Purpose: To evaluate the clinical feasibility of the prototype version of a commercial partial coherence interferometry instrument (axial length measurement, ALM, Carl Zeiss Jena) for noninvasive, high-precision biometry in cataractous eyes.
Setting: Department of Ophthalmology, Vienna General Hospital, and Institute of Medical Physics, University of Vienna, Austria.
Methods: The preoperative axial length in 49 eyes of 37 cataract patients was measured with the commercial (ALM) and laboratory (PCI) prototypes of the partial coherence interferometry instrument, as well as with immersion ultrasound (IUS).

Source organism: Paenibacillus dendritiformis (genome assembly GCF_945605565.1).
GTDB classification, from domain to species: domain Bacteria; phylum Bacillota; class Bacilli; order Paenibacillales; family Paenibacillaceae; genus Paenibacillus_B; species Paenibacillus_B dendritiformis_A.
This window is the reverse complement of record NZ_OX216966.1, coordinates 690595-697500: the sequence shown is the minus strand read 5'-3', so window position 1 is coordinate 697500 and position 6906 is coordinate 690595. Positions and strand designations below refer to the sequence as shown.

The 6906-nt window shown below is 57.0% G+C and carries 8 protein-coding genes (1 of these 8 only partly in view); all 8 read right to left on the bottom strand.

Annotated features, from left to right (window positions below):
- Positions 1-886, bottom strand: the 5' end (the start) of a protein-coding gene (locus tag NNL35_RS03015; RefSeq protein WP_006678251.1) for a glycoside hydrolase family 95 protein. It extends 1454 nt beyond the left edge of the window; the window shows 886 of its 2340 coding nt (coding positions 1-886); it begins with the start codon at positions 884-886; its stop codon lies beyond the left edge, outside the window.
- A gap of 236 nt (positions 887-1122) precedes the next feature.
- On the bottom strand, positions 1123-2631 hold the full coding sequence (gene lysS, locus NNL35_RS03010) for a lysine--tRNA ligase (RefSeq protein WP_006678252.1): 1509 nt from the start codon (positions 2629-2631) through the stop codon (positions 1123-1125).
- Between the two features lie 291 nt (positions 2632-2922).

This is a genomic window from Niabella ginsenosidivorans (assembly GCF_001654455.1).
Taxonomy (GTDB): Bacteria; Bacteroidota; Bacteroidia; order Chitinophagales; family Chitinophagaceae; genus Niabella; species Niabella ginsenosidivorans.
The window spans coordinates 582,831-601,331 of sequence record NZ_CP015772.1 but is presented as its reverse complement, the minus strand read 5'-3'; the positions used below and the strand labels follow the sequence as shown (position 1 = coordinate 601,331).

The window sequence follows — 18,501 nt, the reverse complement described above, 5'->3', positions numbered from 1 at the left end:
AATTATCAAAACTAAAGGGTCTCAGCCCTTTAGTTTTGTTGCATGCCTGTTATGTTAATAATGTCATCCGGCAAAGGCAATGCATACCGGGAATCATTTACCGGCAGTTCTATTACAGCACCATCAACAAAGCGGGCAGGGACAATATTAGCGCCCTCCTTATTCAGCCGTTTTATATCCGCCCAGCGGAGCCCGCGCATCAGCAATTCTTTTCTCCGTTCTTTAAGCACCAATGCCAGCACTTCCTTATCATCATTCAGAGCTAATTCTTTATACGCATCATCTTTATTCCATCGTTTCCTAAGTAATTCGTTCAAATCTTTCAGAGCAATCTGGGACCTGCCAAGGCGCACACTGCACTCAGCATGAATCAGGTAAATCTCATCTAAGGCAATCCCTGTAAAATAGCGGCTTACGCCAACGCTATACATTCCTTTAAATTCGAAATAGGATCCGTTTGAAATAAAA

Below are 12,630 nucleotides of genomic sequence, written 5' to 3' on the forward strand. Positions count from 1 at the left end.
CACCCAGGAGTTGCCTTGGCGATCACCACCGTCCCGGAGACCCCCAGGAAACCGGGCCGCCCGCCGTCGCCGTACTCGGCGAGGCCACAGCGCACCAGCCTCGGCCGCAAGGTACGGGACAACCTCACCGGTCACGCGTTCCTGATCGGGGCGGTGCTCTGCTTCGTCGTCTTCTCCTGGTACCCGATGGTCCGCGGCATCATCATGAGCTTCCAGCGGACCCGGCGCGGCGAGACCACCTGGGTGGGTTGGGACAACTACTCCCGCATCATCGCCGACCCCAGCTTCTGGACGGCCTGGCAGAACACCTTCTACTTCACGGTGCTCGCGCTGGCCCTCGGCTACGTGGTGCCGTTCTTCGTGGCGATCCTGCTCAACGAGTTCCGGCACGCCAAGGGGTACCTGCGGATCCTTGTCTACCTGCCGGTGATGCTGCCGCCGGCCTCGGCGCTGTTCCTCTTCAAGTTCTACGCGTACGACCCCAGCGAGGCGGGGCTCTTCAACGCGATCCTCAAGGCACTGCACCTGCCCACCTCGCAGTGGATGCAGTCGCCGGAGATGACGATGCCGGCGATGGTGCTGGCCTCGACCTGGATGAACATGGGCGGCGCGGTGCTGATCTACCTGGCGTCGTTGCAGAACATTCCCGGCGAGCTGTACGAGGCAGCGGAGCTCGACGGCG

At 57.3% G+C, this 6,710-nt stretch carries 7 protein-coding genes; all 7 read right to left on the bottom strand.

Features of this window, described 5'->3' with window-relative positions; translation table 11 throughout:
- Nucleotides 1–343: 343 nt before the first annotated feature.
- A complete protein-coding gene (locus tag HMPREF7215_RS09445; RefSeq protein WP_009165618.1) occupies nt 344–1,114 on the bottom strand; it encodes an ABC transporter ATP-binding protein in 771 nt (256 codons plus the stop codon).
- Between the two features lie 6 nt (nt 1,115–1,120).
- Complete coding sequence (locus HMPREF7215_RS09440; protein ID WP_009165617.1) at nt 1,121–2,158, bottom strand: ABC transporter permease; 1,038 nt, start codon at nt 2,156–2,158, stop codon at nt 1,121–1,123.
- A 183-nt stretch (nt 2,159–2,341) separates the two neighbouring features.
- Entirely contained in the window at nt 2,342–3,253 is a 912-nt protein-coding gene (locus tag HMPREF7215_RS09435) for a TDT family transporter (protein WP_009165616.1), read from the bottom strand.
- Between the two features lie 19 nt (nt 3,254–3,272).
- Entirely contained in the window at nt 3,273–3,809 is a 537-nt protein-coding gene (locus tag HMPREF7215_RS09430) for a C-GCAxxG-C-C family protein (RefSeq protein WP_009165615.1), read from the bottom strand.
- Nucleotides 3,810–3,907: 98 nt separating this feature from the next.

Results: Axial length measurements with the ALM and PCI did not differ significantly (P = .23). Both prototypes assessed longer axial lengths than the IUS technique (P < .0001; median 203 microm; range -476 to +635 microm). The precision of the axial length measurement was 18 microm, 28 microm, and 54 microm with the PCI, ALM, and IUS, respectively.
Conclusions: Partial coherence tomography is a high-precision, high-resolution, noncontact biometric technique.The commercial PCI prototype is practical in clinical use, with improved comfort for patients, no need for anesthesia, and a reduced risk of infection. However, the difference between the PCI and IUS in axial length measurement must be considered when using the constants supplied by intraocular lens (IOL) manufacturers for IOL power calculations.